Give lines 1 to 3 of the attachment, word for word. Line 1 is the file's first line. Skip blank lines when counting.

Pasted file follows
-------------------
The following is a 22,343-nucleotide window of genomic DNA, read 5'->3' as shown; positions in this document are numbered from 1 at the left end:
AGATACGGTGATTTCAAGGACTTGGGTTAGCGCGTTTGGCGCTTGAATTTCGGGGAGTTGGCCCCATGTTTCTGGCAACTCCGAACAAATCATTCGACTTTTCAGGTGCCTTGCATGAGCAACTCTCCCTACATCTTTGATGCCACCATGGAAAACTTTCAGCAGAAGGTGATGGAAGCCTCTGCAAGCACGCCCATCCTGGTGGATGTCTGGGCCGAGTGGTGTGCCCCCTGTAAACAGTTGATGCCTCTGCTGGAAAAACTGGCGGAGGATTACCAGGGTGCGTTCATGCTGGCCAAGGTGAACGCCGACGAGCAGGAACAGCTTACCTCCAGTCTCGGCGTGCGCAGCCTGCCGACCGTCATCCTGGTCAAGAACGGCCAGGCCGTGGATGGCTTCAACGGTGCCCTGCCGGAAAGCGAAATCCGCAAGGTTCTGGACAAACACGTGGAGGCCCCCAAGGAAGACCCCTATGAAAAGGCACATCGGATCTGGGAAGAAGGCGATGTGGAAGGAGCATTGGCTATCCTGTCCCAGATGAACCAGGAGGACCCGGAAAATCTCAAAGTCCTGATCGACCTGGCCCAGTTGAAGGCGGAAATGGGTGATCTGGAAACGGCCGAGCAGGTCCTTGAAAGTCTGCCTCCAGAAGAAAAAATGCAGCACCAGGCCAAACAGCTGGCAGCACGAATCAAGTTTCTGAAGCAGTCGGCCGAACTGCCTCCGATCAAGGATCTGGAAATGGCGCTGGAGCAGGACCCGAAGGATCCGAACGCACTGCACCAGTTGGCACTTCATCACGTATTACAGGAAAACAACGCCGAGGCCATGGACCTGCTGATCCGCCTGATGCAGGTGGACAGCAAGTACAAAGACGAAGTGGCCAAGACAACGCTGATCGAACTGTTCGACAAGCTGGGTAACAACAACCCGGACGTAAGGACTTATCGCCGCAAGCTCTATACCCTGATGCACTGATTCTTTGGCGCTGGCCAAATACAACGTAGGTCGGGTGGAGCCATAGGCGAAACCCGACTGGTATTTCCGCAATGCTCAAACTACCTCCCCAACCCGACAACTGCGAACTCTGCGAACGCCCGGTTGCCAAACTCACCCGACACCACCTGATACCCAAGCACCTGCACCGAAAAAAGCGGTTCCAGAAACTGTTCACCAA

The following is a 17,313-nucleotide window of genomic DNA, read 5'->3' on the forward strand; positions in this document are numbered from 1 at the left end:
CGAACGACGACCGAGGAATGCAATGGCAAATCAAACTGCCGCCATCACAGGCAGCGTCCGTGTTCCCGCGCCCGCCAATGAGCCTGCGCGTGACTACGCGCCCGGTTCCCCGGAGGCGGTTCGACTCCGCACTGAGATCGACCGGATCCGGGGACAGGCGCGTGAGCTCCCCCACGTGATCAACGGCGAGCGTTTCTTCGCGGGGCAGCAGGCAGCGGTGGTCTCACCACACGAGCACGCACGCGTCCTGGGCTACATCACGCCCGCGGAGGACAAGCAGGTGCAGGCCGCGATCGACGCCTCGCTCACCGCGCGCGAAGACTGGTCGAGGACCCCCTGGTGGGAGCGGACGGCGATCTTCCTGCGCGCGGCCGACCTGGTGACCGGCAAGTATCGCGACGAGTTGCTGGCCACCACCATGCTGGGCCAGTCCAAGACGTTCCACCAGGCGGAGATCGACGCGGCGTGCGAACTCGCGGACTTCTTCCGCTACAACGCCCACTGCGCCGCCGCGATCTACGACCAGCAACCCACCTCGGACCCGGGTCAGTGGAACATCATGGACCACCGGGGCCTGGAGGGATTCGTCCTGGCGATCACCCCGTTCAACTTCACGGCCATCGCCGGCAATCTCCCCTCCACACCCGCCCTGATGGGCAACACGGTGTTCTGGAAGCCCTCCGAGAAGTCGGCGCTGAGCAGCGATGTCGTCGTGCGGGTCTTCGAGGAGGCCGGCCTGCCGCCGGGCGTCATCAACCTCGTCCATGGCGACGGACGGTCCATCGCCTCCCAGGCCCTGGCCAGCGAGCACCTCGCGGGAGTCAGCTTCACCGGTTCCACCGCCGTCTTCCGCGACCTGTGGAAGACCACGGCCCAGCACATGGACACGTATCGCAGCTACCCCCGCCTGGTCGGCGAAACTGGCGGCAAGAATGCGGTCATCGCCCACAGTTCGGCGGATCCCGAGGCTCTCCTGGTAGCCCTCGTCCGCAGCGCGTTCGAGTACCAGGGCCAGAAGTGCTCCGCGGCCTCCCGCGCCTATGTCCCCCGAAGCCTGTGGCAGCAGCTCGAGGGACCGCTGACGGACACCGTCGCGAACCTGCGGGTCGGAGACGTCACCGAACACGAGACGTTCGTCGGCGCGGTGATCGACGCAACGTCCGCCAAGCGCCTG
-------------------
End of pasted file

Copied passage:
The following is a 22,343-nucleotide window of genomic DNA, read 5'->3' as shown; positions in this document are numbered from 1 at the left end:
AGATACGGTGATTTCAAGGACTTGGGTTAGCGCGTTTGGCGCTTGAATTTCGGGGAGTTGGCCCCATGTTTCTGGCAACTCCGAACAAATCATTCGACTTTTCAGGTGCCTTGCATGAGCAACTCTCCCTACATCTTTGATGCCACCATGGAAAACTTTCAGCAGAAGGTGATGGAAGCCTCTGCAAGCACGCCCATCCTGGTGGATGTCTGGGCCGAGTGGTGTGCCCCCTGTAAACAGTTGATGCCTCTGCTGGAAAAACTGGCGGAGGATTACCAGGGTGCGTTCATGCTGGCCAAGGTGAACGCCGACGAGCAGGAACAGCTTACCTCCAGTCTCGGCGTGCGCAGCCTGCCGACCGTCATCCTGGTCAAGAACGGCCAGGCCGTGGATGGCTTCAACGGTGCCCTGCCGGAAAGCGAAATCCGCAAGGTTCTGGACAAACACGTGGAGGCCCCCAAGGAAGACCCCTATGAAAAGGCACATCGGATCTGGGAAGAAGGCGATGTGGAAGGAGCATTGGCTATCCTGTCCCAGATGAACCAGGAGGACCCGGAAAATCTCAAAGTCCTGATCGACCTGGCCCAGTTGAAGGCGGAAATGGGTGATCTGGAAACGGCCGAGCAGGTCCTTGAAAGTCTGCCTCCAGAAGAAAAAATGCAGCACCAGGCCAAACAGCTGGCAGCACGAATCAAGTTTCTGAAGCAGTCGGCCGAACTGCCTCCGATCAAGGATCTGGAAATGGCGCTGGAGCAGGACCCGAAGGATCCGAACGCACTGCACCAGTTGGCACTTCATCACGTATTACAGGAAAACAACGCCGAGGCCATGGACCTGCTGATCCGCCTGATGCAGGTGGACAGCAAGTACAAAGACGAAGTGGCCAAGACAACGCTGATCGAACTGTTCGACAAGCTGGGTAACAACAACCCGGACGTAAGGACTTATCGCCGCAAGCTCTATACCCTGATGCACTGATTCTTTGGCGCTGGCCAAATACAACGTAGGTCGGGTGGAGCCATAGGCGAAACCCGACTGGTATTTCCGCAATGCTCAAACTACCTCCCCAACCCGACAACTGCGAACTCTGCGAACGCCCGGTTGCCAAACTCACCCGACACCACCTGATACCCAAGCACCTGCACCGAAAAAAGCGGTTCCAGAAACTGTTCACCAA

The following is a 17,313-nucleotide window of genomic DNA, read 5'->3' on the forward strand; positions in this document are numbered from 1 at the left end: